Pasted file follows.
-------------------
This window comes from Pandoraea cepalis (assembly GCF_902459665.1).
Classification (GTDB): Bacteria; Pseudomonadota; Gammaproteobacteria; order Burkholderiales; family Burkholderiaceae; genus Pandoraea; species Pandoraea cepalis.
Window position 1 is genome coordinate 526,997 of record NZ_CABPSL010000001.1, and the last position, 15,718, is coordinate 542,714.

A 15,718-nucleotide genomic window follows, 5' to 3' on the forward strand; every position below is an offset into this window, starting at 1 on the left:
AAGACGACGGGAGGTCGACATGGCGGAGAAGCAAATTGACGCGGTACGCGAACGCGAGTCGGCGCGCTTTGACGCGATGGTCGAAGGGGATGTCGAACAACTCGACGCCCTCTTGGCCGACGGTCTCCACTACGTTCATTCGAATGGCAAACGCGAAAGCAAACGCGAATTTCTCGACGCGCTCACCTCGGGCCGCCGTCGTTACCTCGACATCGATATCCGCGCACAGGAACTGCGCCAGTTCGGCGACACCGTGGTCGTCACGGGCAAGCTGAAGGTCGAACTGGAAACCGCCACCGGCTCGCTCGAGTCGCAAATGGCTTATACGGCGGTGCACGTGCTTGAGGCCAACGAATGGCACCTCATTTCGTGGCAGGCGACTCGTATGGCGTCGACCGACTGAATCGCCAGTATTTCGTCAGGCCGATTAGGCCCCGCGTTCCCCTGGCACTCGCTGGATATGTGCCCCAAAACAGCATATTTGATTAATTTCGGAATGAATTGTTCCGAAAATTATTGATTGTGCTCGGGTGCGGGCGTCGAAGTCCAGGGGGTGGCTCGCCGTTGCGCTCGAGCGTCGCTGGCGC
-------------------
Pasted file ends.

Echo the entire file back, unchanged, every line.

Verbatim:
This window comes from Pandoraea cepalis (assembly GCF_902459665.1).
Classification (GTDB): Bacteria; Pseudomonadota; Gammaproteobacteria; order Burkholderiales; family Burkholderiaceae; genus Pandoraea; species Pandoraea cepalis.
Window position 1 is genome coordinate 526,997 of record NZ_CABPSL010000001.1, and the last position, 15,718, is coordinate 542,714.

A 15,718-nucleotide genomic window follows, 5' to 3' on the forward strand; every position below is an offset into this window, starting at 1 on the left:
AAGACGACGGGAGGTCGACATGGCGGAGAAGCAAATTGACGCGGTACGCGAACGCGAGTCGGCGCGCTTTGACGCGATGGTCGAAGGGGATGTCGAACAACTCGACGCCCTCTTGGCCGACGGTCTCCACTACGTTCATTCGAATGGCAAACGCGAAAGCAAACGCGAATTTCTCGACGCGCTCACCTCGGGCCGCCGTCGTTACCTCGACATCGATATCCGCGCACAGGAACTGCGCCAGTTCGGCGACACCGTGGTCGTCACGGGCAAGCTGAAGGTCGAACTGGAAACCGCCACCGGCTCGCTCGAGTCGCAAATGGCTTATACGGCGGTGCACGTGCTTGAGGCCAACGAATGGCACCTCATTTCGTGGCAGGCGACTCGTATGGCGTCGACCGACTGAATCGCCAGTATTTCGTCAGGCCGATTAGGCCCCGCGTTCCCCTGGCACTCGCTGGATATGTGCCCCAAAACAGCATATTTGATTAATTTCGGAATGAATTGTTCCGAAAATTATTGATTGTGCTCGGGTGCGGGCGTCGAAGTCCAGGGGGTGGCTCGCCGTTGCGCTCGAGCGTCGCTGGCGC